Nearly two months after The Intercept revealed that the National Security Agency has used the Bahamas as a “test bed” for a powerful surveillance system that can collect and store an entire country’s phone calls for up to 30 days, government officials and residents of the Caribbean nation remain conflicted over the spying. The U.S., meanwhile, remains silent.
In a new video report, journalist and self-described “supersleuth” Nimrod Kamer–perhaps best known for his prodigious celebrity trolling skills–scored a trip to the sunny capital city of Nassau with cameraman Tom Bell to confront Bahamian politicians about the revelations and ask locals what they thought of the world’s greatest superpower collecting their private communications. The results were mixed.
“U.S. is surveilling the whole world,” Ryan Pinder, the Bahamas’ Minister of Finance, said with a shrug. “I’m not too worried about it.”
Other Bahamians seemed less comfortable. Foreign Affairs Minister Fred Mitchell declined to agree with Pinder’s position. Though he did not elaborate further, Mitchell has compared the targeting of his country to circumstances in Germany and Brazil, two nations where intensive NSA surveillance has also been revealed.
One man Kamer interviewed said he has filed suit against the U.S. government over the surveillance. “My right to privacy has been violated under international law,” the man said.
At the time of the reporting, The Intercept’s repeated requests for comment from the highest offices of the Bahamian government went unanswered. Multiple calls and emails to the Bahamas primary mobile communications provider, Bahamas Telecommunications Company, also fell on deaf ears. BTC later said that it was not “complicit” in the surveillance and neither was its parent company, Cable and Wireless.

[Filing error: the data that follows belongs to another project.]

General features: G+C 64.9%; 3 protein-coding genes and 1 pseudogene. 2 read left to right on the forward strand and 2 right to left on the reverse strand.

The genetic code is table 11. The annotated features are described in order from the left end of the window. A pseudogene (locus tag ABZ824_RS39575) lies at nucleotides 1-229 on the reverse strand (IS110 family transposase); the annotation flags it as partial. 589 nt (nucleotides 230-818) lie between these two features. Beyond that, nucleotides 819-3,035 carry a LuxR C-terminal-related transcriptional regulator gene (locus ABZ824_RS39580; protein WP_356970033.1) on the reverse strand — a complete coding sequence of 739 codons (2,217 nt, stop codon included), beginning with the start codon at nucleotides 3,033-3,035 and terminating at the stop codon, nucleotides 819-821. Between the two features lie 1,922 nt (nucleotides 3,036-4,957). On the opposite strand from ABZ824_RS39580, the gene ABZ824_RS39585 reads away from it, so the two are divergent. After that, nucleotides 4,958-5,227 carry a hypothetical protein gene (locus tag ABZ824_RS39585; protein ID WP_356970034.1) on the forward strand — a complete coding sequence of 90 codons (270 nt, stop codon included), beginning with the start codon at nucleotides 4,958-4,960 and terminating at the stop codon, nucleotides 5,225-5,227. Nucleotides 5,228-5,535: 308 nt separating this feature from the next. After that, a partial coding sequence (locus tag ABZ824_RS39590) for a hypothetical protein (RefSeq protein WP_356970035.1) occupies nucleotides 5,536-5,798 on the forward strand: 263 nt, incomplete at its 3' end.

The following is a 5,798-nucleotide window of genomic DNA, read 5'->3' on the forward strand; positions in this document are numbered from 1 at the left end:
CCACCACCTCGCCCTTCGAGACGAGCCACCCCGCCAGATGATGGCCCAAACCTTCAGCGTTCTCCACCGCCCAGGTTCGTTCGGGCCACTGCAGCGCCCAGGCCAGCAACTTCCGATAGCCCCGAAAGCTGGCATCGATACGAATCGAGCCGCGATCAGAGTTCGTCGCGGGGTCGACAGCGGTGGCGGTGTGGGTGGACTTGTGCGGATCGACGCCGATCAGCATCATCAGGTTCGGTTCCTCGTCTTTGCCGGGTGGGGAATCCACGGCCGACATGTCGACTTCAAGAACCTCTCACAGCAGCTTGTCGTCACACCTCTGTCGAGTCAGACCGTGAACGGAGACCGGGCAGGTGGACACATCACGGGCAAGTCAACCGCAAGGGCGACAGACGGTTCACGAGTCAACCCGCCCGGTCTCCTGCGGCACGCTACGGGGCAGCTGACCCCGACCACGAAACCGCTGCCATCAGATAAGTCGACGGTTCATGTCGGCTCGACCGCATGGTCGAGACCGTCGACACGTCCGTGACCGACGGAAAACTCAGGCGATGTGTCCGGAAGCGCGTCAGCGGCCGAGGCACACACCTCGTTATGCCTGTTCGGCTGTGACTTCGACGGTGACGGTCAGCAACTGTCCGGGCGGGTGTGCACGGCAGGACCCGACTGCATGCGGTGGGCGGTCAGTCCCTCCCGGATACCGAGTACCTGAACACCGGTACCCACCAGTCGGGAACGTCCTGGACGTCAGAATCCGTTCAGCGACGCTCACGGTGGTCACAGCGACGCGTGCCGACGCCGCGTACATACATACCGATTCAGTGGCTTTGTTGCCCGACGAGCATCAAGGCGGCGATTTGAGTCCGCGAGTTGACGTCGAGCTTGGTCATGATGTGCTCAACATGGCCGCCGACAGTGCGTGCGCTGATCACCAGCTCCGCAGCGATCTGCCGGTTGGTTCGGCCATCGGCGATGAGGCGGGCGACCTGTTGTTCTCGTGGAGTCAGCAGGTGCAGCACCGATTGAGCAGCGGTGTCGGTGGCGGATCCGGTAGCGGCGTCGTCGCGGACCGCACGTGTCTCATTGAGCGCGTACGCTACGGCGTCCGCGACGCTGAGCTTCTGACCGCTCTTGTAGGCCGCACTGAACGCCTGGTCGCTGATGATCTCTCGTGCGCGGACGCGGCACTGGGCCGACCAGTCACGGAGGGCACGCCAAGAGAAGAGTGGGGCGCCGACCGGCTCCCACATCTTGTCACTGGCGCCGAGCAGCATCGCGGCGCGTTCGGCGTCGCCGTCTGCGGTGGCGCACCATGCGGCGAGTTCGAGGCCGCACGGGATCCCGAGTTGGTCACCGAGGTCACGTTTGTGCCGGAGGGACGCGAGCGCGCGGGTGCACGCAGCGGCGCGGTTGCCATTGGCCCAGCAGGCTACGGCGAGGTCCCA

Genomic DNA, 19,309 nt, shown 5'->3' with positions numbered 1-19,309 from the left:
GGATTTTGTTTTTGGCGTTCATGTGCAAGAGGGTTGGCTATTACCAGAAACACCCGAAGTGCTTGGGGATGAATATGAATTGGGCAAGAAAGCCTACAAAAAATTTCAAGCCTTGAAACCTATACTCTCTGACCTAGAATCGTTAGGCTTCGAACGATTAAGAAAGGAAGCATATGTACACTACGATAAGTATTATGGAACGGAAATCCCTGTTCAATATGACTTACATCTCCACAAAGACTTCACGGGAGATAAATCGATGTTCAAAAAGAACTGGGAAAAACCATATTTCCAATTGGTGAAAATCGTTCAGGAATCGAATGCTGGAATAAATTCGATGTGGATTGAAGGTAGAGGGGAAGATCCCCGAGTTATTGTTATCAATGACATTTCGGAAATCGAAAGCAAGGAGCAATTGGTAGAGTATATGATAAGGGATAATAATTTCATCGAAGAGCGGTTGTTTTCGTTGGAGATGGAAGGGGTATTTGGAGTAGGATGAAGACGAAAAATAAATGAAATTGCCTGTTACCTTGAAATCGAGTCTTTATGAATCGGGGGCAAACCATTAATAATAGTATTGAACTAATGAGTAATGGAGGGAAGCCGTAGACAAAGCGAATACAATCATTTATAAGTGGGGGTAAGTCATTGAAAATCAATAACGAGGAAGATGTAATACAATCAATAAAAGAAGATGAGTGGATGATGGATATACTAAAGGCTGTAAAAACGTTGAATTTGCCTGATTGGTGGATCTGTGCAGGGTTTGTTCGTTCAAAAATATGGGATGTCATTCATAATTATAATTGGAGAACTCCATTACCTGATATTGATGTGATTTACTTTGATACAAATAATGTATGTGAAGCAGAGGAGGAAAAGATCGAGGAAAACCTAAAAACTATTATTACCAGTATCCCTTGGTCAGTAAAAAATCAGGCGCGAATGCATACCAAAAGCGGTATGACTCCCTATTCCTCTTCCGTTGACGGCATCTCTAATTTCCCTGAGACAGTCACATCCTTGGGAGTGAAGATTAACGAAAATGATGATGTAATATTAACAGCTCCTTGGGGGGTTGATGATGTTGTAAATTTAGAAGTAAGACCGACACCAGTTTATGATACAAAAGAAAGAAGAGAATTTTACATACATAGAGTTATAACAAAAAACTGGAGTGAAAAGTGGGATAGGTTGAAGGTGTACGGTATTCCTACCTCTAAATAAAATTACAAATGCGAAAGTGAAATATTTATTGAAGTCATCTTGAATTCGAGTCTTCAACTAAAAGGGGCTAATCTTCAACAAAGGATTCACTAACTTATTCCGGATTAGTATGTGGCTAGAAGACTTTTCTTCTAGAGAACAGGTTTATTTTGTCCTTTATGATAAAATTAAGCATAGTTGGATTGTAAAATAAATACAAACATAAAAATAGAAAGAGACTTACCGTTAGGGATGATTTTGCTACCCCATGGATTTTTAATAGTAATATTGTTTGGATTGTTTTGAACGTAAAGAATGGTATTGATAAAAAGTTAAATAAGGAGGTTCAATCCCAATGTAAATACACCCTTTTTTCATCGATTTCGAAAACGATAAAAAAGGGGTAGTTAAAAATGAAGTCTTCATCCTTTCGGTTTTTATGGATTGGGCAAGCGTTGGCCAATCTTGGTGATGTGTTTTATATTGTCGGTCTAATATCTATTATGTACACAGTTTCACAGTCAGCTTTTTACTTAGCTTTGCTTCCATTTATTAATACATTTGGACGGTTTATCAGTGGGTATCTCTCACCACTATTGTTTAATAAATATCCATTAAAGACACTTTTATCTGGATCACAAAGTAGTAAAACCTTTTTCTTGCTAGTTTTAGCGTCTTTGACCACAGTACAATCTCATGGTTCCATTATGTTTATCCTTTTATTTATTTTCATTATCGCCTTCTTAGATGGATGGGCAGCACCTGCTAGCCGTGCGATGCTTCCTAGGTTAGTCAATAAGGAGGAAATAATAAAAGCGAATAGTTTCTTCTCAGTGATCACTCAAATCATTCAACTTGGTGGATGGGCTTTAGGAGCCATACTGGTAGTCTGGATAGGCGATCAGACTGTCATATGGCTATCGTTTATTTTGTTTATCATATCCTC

Local media reports later revealed the U.S. State Department alerted Bahamian officials of The Intercept‘s investigation two weeks before the story was published. While the U.S. was apparently willing to alert the Bahamians about the impending story, the Americans have been less forthcoming with an official explanation for its surveillance of a Carnival Cruise destination. As of today, the U.S. has not presented an official response to Bahamian government inquiries regarding the NSA’s activities, despite vows to do so.
“We get generic answers, whatever answers they give,” Foreign Affairs Minister Mitchell said last month.
According to the documents leaked by NSA whistleblower Edward Snowden, the Bahamas has been used as a guinea pig for a system that allows the surveillance agency to collect, retrieve and store the content of every phone call made through a nation’s mobile network for nearly a month. Access in the Bahamas was made possible with the help of the U.S. Drug Enforcement Administration and an unknown private sector partner, the documents revealed.
It is not at all clear whether Bahamian officials–either in government or the telecommunications industry–actually knew about the installation or maintenance of the surveillance system. According to the leaked documents, the entire point of the project was to keep host nations in the dark about NSA’s communications collection.
That has not stopped Bahamian lawmakers from turning the NSA’s surveillance into a political football. Amid the fallout, politicians from the dominant parties have pointed fingers at one another, each claiming the other needs to explain what it knew and when it.
“We need more information from our government,” Branville McCartney, leader of the opposition Democratic National Alliance party, told Kamer. “Our government should know what’s going on, and they ought to tell the Bahamian people.”